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NBC might take Peacock down the "free but you have to watch some commercials" route

Photo: GEORGES GOBET/AFP (Getty Images)

It’s one of those little oddities of the modern streaming landscape that “watch some commercials, and we’ll let you see our TV shows for free” has become a total outlier when it comes to recent TV distribution models. Sure, it’s still the default route over in the world of broadcast, but the last major streaming service to operate on an ad-supported free tier, Yahoo! View (which played host to much of Hulu’s older free content from back before it went subscription-only) was shuttered earlier this year. (Not that you can’t still see ads on Hulu, mind you; you just have to pay for the privilege, at least at the Disney-owned service’s lower pricing tiers.)

Which is why it’s so interesting to hear reports—courtesy of CNBC, where, presumably, they’d know—that NBC is considering exactly such a “Okay, fine, we’ll watch that Midsommar-looking bastard sell soap for two minutes” method of support for its upcoming Peacock streaming service. According to the report, Peacock might end up looking at lot like the old Hulu model, actually, where you could either watch TV ad-supported for free, or pay a subscription to get rid of the commercials. Of course, instead of getting content from a wide variety of networks, with Peacock you’ll be stuck with stuff from the NBCUniversal family (which also includes Bravo, Syfy, Oxygen, USA and more), plus a bunch of reruns of The Office and Cheers. But still: Free stuff!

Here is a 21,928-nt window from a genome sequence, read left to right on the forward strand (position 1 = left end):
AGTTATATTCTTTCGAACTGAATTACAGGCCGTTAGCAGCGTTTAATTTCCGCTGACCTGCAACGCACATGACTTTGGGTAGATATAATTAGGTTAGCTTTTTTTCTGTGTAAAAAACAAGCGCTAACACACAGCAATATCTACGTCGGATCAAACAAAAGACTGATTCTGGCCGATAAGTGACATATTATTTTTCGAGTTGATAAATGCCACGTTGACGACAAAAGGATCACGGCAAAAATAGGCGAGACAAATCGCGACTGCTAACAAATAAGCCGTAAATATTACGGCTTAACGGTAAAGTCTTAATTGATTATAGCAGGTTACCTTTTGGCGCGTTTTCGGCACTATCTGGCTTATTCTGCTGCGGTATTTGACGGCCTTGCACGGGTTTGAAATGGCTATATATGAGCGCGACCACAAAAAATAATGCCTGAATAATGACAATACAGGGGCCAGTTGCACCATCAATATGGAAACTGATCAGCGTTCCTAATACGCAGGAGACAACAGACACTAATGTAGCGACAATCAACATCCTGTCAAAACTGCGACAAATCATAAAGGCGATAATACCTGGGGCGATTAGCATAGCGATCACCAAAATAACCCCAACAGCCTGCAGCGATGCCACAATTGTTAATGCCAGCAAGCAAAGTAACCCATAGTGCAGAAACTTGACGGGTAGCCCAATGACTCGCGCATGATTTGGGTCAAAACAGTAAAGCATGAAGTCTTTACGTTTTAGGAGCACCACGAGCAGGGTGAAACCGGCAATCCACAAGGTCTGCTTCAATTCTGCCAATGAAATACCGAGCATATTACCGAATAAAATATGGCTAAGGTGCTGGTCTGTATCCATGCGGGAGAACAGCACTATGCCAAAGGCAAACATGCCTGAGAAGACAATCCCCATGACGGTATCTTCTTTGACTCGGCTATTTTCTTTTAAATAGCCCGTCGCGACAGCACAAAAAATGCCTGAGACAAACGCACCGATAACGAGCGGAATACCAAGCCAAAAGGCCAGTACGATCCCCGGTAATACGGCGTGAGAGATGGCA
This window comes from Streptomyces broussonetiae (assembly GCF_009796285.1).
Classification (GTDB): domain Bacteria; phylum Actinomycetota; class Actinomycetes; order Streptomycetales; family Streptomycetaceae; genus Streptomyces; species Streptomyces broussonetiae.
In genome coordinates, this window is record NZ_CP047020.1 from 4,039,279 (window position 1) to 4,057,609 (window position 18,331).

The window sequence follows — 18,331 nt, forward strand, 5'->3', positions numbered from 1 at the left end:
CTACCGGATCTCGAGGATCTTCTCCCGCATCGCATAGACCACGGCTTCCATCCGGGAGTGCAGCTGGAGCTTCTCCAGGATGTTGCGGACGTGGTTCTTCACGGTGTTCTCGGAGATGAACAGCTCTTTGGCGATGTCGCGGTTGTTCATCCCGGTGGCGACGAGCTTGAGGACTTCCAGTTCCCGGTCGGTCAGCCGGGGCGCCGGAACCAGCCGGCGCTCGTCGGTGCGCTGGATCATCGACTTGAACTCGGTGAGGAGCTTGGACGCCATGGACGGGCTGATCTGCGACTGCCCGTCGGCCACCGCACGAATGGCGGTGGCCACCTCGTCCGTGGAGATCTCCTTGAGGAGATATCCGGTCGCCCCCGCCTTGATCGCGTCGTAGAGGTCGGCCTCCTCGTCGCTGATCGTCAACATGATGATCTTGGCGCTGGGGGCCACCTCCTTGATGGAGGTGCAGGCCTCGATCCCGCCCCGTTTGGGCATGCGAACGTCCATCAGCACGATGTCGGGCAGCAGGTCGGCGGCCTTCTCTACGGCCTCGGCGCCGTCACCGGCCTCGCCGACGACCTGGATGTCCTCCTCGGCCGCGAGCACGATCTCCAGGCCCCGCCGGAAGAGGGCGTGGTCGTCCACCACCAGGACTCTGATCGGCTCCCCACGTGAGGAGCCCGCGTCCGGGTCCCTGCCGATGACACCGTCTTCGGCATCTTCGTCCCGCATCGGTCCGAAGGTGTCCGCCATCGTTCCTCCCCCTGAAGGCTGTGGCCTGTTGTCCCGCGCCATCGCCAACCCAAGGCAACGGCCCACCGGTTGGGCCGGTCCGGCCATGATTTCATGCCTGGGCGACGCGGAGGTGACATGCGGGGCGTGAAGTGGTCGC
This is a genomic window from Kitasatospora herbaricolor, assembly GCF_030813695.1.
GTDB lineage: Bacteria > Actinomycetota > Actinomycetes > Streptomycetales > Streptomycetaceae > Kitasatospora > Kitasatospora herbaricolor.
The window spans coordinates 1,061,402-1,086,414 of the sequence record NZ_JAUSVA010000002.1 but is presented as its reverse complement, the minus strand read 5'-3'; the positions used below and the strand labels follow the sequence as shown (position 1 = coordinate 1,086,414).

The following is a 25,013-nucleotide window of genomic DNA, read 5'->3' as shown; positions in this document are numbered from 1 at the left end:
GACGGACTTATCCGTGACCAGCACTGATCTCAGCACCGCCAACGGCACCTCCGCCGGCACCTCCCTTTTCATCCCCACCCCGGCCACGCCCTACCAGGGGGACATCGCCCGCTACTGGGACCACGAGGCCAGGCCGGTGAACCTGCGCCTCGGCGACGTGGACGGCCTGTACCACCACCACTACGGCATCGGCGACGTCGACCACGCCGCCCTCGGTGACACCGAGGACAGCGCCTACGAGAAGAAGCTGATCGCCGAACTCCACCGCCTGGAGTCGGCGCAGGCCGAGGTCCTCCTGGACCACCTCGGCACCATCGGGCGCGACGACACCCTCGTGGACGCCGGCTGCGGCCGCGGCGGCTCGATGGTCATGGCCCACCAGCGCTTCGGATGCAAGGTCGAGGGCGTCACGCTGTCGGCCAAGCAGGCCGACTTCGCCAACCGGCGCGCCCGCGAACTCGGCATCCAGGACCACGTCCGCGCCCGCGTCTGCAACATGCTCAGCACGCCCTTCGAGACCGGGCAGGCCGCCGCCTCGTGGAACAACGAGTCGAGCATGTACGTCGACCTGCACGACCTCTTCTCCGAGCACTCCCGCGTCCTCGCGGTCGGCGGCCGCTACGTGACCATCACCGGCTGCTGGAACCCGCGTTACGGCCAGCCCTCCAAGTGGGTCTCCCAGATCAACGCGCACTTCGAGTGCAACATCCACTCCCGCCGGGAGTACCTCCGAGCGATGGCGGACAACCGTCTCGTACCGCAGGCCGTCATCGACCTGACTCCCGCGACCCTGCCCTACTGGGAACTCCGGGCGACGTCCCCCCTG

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This hypothetical decision is especially telling in light of the fact that NBC is still a major content provider for Hulu, which its parent company, Comcast, still technically owns a chunk of. (The company ceded control of the running of the company not all that long ago, after Disney absorbed Fox’s stake in the service and acquired 60 percent ownership overall.) Presumably, there’s something appealing about this sort of low-impact approach to serving up content, with less focus on subscription numbers, and more on collecting traditional ad views to pay the bills.

Peacock is expected to debut next April.

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